What is Costello - CFC Syndrome?
Costello Syndrome is a rare genetic condition that affects several parts of the body. The main features of Costello Syndrome are specific physical features, heart and skin conditions. The children show developmental delay with learning and behavioral problems. They often have serious nutritional problems at a young age and can have a disrupted hormone balance. They have an increased risk of getting specific types of cancer. There is currently no drug for the treatment of Costello Syndrome.
Cardio-Facio-Cutaneous (CFC) Syndrome is a rare genetic condition that affects several parts of the body. The main features of the CFC Syndrome are specific physical characteristics, heart and skin conditions. The children show developmental delay with learning and behavioral problems. They often have serious nutritional problems at a young age and can develop orthopedic conditions. There is currently no drug for the treatment of CFC Syndrome.
What causes Costello - CFC Syndrome?
The condition develops when a certain protein that the body makes is not working properly. The “recipe” for the production of this protein is stored in our genetic material, the DNA. The DNA contains the genetic code for our hereditary characteristics, the genes. The DNA is packed in chromosomes. Costello Syndrome is caused by a change in the HRAS gene. The CFC Syndrome is usually caused by a change in one of the four genes involved (BRAF, MEK1, MEK2 and KRAS gene). In all these cases, the protein is too active.
The characteristics of Costello-, CFC Syndrome and also Noonan Syndrome can be very similar. This is understandable because these syndromes belong to a group of genetic disorders in which the affected proteins are related. They relay specific signals in the cell from one protein to the other. Nevertheless, it is important to distinguish the syndromes, because some of the symptoms are different for each syndrome.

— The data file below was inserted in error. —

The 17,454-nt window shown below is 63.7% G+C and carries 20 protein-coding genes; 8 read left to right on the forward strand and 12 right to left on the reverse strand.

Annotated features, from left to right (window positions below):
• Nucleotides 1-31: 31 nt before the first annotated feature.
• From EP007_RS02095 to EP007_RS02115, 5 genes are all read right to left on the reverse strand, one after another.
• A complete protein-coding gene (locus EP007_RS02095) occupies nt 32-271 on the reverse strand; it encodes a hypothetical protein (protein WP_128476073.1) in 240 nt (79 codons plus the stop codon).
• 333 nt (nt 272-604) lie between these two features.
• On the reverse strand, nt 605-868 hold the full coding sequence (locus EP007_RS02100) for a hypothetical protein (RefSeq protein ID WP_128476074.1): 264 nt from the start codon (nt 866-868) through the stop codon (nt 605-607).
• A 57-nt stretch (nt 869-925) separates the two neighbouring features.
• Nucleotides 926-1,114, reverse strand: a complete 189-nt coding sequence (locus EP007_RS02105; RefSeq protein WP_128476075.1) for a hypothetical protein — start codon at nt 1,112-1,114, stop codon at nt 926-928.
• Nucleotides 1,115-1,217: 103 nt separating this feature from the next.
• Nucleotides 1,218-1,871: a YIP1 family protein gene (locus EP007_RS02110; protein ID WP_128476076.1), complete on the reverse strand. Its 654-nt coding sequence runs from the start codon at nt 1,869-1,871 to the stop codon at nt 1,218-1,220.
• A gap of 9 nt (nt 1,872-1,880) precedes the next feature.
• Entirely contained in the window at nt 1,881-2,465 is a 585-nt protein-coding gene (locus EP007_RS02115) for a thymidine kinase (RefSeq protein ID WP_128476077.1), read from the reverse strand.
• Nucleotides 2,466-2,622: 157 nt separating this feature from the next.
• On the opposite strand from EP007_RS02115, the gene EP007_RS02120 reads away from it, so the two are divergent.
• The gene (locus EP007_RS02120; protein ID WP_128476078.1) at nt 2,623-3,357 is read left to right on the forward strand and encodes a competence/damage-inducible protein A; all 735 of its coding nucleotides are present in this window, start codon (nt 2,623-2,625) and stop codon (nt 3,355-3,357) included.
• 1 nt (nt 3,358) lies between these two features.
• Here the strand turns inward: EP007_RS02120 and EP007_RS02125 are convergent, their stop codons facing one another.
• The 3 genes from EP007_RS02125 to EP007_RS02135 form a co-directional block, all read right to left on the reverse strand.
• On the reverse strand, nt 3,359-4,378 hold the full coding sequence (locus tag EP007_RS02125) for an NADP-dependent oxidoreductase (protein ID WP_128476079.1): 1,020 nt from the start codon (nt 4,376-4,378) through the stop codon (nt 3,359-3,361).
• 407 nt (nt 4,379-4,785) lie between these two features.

Almost all patients with Costello or CFC Syndrome are the only ones in their family. The change in the gene arose spontaneously during fertilization. A parent can also be a carrier. The syndromes inherit autosomal dominant; this means that if one of the parents has the syndrome, there is a 50% (1 in 2) chance of having a child with the syndrome with each pregnancy. This applies to both daughters and sons.
How often does Costello - CFC Syndrome occur?
The syndromes are very rare conditions. Costello Syndrome is estimated to occur in 1 in 300,000 people and CFC Syndrome in 1 in 800,000 people.
Examination and diagnosis
Based on the physical characteristics, medical conditions (for example a congenital heart defect), nutritional and development problems, a suspicion of Costello or CFC Syndrome in babies or at a toddler age may arise. The diagnosis can be confirmed with the help of genetic research in the blood. In particular at young age, the conditions can present so similar that they cannot be distinguished with certainty without genetic testing.
The Costello - CFC consultation hour
In the Erasmus MC ENCORE expertise center, we will see your child annually or once every 2 years. Prior to the first consultation hour, as much information as possible is collected via a questionnaire. A telephone conversation will decide which specialists are needed for your child.